Dan Margolies

Dan was born in Brooklyn, N.Y. and moved to Kansas City with his family when he was eight years old. He majored in philosophy at Washington University in St. Louis and holds law and journalism degrees from Boston University. He has been an avid public radio listener for as long as he can remember – which these days isn’t very long… Dan has been a two-time finalist in The Gerald Loeb Awards for Distinguished Business and Financial Journalism, and has won multiple regional awards for his legal and health care coverage. Dan doesn't have any hobbies as such, but devours one to three books a week, assiduously works The New York Times Crossword puzzle Thursdays through Sundays and, for physical exercise, tries to get in a couple of rounds of racquetball per week.

Missouri Attorney General Eric Schmitt says a proposed deal to reduce public defender workloads doesn’t protect the interests of the public, and he wants permission to intervene in the case.

In 2015, two members of the nonprofit organization Free the Nipple-Springfield Residents Promoting Equality went topless – although their nipples were covered – in Springfield’s town square to protest the city’s indecent exposure ordinance.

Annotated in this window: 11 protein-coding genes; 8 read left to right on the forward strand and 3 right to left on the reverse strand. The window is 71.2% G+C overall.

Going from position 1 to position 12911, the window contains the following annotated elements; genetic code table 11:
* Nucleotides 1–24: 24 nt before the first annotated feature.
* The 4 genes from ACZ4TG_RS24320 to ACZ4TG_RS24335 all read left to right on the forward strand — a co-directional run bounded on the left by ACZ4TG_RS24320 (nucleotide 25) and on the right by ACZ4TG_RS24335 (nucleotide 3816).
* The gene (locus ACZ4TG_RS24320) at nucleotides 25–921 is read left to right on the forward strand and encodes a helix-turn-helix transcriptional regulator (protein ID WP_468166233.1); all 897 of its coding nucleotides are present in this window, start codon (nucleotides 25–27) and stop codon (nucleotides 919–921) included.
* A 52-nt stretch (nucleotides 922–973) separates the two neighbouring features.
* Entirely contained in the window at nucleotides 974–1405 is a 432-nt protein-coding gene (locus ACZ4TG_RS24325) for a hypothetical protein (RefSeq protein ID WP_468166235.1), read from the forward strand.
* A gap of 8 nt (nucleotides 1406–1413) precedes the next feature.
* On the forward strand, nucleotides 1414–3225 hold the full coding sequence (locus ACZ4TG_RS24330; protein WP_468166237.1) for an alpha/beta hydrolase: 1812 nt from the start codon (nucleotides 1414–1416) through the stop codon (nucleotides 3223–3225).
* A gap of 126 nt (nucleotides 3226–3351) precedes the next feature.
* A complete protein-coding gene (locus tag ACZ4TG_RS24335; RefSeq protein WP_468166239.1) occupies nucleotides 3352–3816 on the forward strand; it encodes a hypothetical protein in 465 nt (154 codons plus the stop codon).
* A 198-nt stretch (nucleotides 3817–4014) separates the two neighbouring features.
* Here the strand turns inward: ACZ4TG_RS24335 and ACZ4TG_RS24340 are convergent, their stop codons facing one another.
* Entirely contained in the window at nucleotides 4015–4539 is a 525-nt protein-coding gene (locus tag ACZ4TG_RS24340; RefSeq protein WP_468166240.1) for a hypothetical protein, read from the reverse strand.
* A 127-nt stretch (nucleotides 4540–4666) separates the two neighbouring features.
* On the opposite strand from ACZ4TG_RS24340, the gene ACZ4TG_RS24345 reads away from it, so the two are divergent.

After the protest, the Springfield City Council enacted an even stricter ordinance, which Free the Nipple and the two members challenged in court.

Updated at 11 a.m. ET

The Kansas Constitution protects a woman's right to an abortion, the state Supreme Court ruled Friday.

The landmark ruling now stands as the law of the land in Kansas with no path for an appeal. Because it turns on the state's Constitution, abortion would remain legal in Kansas even if the Roe v. Wade case that established a national right to abortion is ever reversed by the U.S. Supreme Court.

Two Kansas City area hospitals joined 12 other transplant centers this week in a lawsuit over a new liver allocation policy that they say will result in “hundreds of liver transplant candidates needlessly dying.”

The University of Kansas Hospital and Saint Luke’s Hospital of Kansas City are plaintiffs in a federal lawsuit filed in Atlanta against the U.S. Department of Health and Human Services and the United Network for Organ Sharing, or UNOS, the private organization that contracts with the government to manage the nation’s organ transplant system.

A narrowly divided U.S. Supreme Court rejected a Missouri death row inmate’s challenge to the state’s single-drug lethal injection method, finding Monday it does not amount to “cruel and unusual” punishment.

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